Seeking the Pre-Historical

The first act of The Sophisticated Neanderthal Interview, the new short film from artist Nathaniel Mellors now screening at the Hammer Museum, and the source of a new body of work exhibited at MONITOR, presents as advertised with little interruption. You’d be forgiven for wanting to read it as commentary. 

In a remote, featureless landscape, two characters—an earnest, wide-eyed "man from the future," and the cantankerous, fifty-three-thousand-year-old titular character—discuss the business of making art. Cradling an orange bust of Shakespeare, puffing on Nat Shermans and anxiously requesting a "write down-er" instead of a recorded conversation, the Neanderthal bemoans his fall from grace at the hands of a gatekeeper named Sporgo.

Usually working in London and Amsterdam, though recently a resident of Los Angeles, Mellors is interested in sealed narrative scenarios, or autonomous aesthetic universes found in screenplays or television sitcoms. Unlike contemporary art objects, which are inscribed value through context and exclusivity, perhaps screen and TV come closer to something more primordial, like the earliest cave art—such as the Venus of Hohle Fels, an ur-object which so pristinely objectifies the state of self-awareness.

So while the surface of the film is undeniably British—the wry surreality of characters who span eons finding common ground through slapstick—I found myself thinking of the Los Angeles artist Jeffrey Vallance as I unpacked the moral imperatives of the cave. Similarly curious and infatuated with television, Vallance spent the Reagan era infiltrating the structures and edifices which house mystical art objects like reliquaries and shrouds, often mimicking their formal qualities with works of his own or ingratiating himself into their narratives through performance or written correspondence.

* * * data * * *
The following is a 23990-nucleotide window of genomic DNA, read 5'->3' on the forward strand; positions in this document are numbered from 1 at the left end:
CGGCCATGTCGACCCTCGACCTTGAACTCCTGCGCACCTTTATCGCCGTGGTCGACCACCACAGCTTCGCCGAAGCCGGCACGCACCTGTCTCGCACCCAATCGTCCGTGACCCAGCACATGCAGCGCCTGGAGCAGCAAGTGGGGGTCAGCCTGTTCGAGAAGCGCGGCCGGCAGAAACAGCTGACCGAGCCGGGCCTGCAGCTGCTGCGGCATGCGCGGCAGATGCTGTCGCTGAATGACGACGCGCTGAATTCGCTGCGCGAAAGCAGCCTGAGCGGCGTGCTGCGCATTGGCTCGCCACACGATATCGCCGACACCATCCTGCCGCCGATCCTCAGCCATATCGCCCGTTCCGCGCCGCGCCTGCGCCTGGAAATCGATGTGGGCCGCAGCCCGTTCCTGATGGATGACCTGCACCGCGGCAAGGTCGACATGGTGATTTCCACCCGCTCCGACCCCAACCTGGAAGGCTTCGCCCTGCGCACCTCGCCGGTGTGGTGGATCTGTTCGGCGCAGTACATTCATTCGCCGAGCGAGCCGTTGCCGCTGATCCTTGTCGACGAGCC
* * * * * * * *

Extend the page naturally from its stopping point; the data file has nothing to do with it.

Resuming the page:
Mellors too is in search of the pre-historical. For millennia, the Neanderthal explains, he made the work Sporgo wanted. With a dramatic flair he points to a cave. That is where the art is. Yet just as one senses the film, which is screening at the Hammer Museum as part of Mellors’ residency, is foreshadowing the museum’s upcoming survey of institutional critique, the allegory dissolves into something more interrogatory. Inside the cave, the characters and the narrative perversely regress to a diminished state, revealing an analogy to the contemporary mediation of art objects, an investigation of what it means to work in the dark.

At the fair, Mellors will present Shakespeare With Chunks, a resin cast of a Shakespeare bust similar to the one the Neanderthal owns in the film, but excavated with a proto-human skull protruding from the back, as well as a photogram of the Venus from a prior body of work. The temptation to read the latter as a mystical object—a photograph immaculately conceived without a camera—is balanced by the Neanderthal's more profane explanation of making art in a dark room. "I do them with me knobber. I just swing 'em round on the walls in the dark. I don't know how they come out like, but they do."

Written by Sam Bloch.